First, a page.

The prestigious British medical journal The Lancet is being attacked for promoting the use of salt by publishing an academic paper that claims eating too little salt could increase the chance of dying from a heart attack or stroke.
The paper presents a study by researchers from the Population Health Research Institute in Canada, of more than 130,000 people from 49 different countries on six continents and concludes that people should consume salt ''in moderation'', rather than trying to reduce it.
This is in contrast to government guidelines across the world that while salt is essential its excessive use does more harm than good.
Several scientists have criticised the paper with one eminent expert expressing ''disbelief'' that ''such bad science'' should be published by The Lancet.
The paper compared the health of people who tests showed had consumed low levels of sodium (up to three grams a day), medium amounts (four or five grams) and high levels (seven grams or more).
''Those participants with four to five grams of sodium excretion had the lowest risk'' of death or suffering a ''major cardiovascular disease event'', the researchers reported.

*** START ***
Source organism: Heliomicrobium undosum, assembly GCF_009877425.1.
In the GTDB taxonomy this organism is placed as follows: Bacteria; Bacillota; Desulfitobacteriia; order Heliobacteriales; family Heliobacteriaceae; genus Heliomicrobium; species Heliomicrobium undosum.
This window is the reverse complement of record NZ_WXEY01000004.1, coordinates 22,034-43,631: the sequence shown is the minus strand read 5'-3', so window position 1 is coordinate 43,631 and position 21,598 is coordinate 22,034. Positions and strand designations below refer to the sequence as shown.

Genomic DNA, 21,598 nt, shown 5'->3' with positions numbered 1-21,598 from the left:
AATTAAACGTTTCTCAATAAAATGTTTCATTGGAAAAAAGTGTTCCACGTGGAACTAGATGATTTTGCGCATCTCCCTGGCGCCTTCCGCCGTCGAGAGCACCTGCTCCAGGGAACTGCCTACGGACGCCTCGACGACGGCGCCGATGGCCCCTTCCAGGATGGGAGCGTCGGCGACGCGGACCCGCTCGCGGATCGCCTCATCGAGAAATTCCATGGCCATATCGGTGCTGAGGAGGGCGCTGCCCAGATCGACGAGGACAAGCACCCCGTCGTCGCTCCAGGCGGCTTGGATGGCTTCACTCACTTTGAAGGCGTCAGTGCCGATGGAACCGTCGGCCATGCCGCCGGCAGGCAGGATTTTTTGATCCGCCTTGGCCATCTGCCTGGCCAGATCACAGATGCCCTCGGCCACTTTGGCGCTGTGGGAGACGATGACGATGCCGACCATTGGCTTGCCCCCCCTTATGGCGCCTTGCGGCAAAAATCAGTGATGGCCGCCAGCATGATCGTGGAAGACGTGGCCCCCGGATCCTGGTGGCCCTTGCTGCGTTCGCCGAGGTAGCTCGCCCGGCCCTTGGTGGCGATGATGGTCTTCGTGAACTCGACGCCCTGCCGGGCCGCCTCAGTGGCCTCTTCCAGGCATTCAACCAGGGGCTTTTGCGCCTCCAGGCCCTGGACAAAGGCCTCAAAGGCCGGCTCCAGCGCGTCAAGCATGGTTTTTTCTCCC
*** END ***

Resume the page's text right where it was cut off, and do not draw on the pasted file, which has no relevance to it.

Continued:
Recent research revealed that salt levels in everyday foods have soared and for people who had high blood pressure, eating high and low levels of salt ''were both associated with increased risk''. And for people without high blood pressure, consuming less than three grams a day was ''associated with a significantly increased risk'' – 11 per cent – of death or a serious cardiovascular event.
Dr Martin O'Donnell, a co-author on the study and an associate clinical professor at McMaster University in Canada, said, "This study adds to our understanding of the relationship between salt intake and health, and questions the appropriateness of current guidelines that recommend low sodium intake in the entire population.
"An approach that recommends salt in moderation, particularly focused on those with hypertension, appears more in-line with current evidence."
However Professor Francesco Cappuccio, head of the World Health Organization's Collaborating Centre for Nutrition, attacked both the methods used in the study and the journal for agreeing to publish it.
''It is with disbelief that we should read such bad science published in The Lancet,'' he said.
Professor Cappuccio said the article contained ''a re-publication of data'' used in another paper.
''The flaws that were extensively noted in their previous accounts are maintained and criticisms ignored,'' he said.
The measurement of salt intake used by the researchers, he said, was ''flawed'' because it was done by testing urine samples given in the morning and then ''extrapolated to 24-hour excretion" using an "inadequate" equation.
Professor Cappuccio also said the participants were ''almost exclusively from clinical trials of sick people that have a very high risk of dying and are taking several medications''.